I also found that other peoples’ perceptions of my personality were much different in Spanish. Multiple coworkers commented on the difference between my English-speaking persona and my Spanish-speaking one. Word occasionally got back to me that coworkers had been surprised to find that I had a sense of humor and a strong sarcastic streak when conversing in English, whereas previously they had thought I was shy and, in a word, bland.

In one of my workplaces in Silicon Valley, there was a Chinese-born engineer who was very competent but also very quiet and unassuming. He communicated well, but I always got the impression that language and culture set him apart just enough to keep him on the periphery. I was initially surprised when I found out that he had gone on to become a venture capitalist back in China, but now I think I can identify with what his experience must have been like. I also have a newfound respect for anyone who rises to the top of his or her profession in a language and culture that aren’t their own, with all of the extra obstacles that it entails.

So in short: yes, I’m hugely relieved to soon be working in the English-speaking world again, even if I’m a bit ashamed to admit it.

Photo via flickr/Chiew Pang under Creative Commons license.


On April 15, 2002, Amy and I passed through Vancouver on the trip that would lead to our move to Barcelona within a few weeks’ time.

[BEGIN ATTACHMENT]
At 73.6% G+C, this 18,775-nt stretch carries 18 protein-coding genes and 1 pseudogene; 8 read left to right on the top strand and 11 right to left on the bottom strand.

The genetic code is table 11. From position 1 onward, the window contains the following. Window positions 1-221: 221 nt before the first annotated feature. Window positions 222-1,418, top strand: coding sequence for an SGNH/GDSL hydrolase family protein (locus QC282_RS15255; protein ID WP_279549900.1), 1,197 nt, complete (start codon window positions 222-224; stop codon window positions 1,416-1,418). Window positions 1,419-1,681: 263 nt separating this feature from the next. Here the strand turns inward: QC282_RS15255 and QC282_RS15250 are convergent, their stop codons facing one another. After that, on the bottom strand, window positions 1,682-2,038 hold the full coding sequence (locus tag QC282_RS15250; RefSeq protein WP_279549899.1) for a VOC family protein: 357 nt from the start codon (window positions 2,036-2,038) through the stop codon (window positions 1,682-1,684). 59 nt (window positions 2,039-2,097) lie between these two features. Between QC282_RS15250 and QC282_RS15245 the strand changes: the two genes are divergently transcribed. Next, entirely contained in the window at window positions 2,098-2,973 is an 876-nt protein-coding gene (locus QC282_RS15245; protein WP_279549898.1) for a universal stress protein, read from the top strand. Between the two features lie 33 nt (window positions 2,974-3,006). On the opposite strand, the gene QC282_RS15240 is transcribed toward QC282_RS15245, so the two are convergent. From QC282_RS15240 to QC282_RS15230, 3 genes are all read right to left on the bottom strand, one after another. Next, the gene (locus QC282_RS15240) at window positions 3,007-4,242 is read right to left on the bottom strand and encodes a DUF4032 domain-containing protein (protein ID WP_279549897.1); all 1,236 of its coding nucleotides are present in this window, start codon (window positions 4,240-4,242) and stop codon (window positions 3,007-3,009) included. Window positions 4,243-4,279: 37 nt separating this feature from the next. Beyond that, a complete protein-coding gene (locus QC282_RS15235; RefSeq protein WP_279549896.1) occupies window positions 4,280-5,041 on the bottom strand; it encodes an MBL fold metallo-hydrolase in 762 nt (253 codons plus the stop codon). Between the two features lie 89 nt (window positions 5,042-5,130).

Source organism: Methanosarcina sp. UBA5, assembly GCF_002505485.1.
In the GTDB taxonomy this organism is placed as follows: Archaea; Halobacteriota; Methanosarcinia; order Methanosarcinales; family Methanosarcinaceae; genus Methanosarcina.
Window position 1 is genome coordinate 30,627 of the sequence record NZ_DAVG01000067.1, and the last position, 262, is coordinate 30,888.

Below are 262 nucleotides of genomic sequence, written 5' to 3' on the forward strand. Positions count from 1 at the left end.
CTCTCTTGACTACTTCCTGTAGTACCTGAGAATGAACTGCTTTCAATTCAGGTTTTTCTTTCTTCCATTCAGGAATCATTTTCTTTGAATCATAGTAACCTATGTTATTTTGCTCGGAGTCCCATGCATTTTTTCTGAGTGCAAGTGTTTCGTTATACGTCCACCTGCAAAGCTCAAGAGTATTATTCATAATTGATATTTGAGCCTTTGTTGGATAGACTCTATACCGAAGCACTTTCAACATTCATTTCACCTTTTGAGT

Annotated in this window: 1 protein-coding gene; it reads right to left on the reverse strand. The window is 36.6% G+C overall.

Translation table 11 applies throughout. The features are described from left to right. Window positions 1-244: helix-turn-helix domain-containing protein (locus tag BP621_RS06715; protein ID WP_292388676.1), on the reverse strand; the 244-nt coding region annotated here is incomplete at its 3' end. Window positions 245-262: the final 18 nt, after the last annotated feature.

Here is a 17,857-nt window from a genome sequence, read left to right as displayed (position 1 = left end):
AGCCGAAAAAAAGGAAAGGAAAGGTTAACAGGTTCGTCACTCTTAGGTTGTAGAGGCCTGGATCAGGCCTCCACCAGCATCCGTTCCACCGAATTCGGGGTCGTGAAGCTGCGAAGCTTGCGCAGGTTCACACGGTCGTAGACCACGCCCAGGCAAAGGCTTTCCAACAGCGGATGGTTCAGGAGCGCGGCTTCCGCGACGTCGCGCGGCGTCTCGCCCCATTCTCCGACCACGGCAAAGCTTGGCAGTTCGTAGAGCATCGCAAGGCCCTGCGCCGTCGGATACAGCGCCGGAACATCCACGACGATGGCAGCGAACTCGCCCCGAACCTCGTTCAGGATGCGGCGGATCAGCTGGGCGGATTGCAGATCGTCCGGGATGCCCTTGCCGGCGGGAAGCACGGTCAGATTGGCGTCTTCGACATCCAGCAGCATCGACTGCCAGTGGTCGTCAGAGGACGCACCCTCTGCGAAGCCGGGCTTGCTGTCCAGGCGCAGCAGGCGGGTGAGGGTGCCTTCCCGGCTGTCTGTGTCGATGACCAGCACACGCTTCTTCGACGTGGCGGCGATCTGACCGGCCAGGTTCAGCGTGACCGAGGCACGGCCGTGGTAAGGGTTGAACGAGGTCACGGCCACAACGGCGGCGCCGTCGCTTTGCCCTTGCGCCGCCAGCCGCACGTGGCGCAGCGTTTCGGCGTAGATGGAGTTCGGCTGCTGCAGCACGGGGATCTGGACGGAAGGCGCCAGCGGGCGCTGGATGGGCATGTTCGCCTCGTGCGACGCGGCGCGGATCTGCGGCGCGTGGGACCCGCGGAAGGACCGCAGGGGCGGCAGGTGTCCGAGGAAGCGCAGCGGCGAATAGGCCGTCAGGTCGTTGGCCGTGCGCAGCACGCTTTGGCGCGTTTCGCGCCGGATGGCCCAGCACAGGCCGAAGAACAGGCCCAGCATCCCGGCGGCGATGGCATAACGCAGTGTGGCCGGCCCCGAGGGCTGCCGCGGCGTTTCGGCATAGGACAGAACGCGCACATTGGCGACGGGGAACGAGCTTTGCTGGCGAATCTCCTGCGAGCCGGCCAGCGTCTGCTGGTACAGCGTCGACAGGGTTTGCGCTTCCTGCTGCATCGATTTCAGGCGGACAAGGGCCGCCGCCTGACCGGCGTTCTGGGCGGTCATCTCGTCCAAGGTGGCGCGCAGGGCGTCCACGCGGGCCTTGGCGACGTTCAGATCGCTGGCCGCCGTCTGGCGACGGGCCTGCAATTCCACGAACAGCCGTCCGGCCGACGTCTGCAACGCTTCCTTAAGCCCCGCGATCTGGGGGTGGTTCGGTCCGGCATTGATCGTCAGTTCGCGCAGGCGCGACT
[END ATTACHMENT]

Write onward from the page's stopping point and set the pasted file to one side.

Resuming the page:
On April 15, 2013, the movers are coming to load up the first batch of boxes for our move back to California in a few weeks’ time.

You may have noticed that this blog has been fairly quiet for the past few months, at least as far as written posts are concerned. There’s a reason for that, and for once it’s not the standard “too busy to post” excuse. It’s actually because there’s a significant piece of news that I’ve had to keep under wraps for a while, but now that I’ve broken the news to my group at work and to our primary client, I can go public with it here.

After more than 10 years in Spain, we’re moving back to the US this summer. I have a job offer waiting for me in San Francisco, Sofia has been accepted to a kindergarten in Half Moon Bay for this fall, and we’re in the later stages of applying for Amy’s permanent residence visa. Our current date estimate is sometime in late July; that date depends in large part on getting Amy’s visa approved, but also on letting Sofia finish out her school year here in Barcelona.

To say I have a lot of thoughts and reflections about this move is an understatement, and I’m sure a lot of them will bubble up to the surface here. Overall, though, while it’s been an interesting decade-long adventure, it feels good to be heading home again.

This morning on the way to school, Sofia was using the iPad in the back seat. Her current favorite thing is to watch the videos on pbskids.org, but since they’re restricted to viewers within the US, we use a VPN service called Tunnelbear to access them from Spain.

The older iPad model we have is wifi-only, so in order to connect to the net, I turned on the mobile wifi point on my phone, and connected the iPad through my phone’s data connection.

In other words, she was sitting in the back seat of a moving car, using a magic glowing screen, connected to the global internet wirelessly through a smaller glowing screen, watching her choice of videos on-demand streaming from halfway across the globe. Her response?

“Daddy, it’s too slow.”

And that is the story of how I used the phrase “when I was your age” for the first time.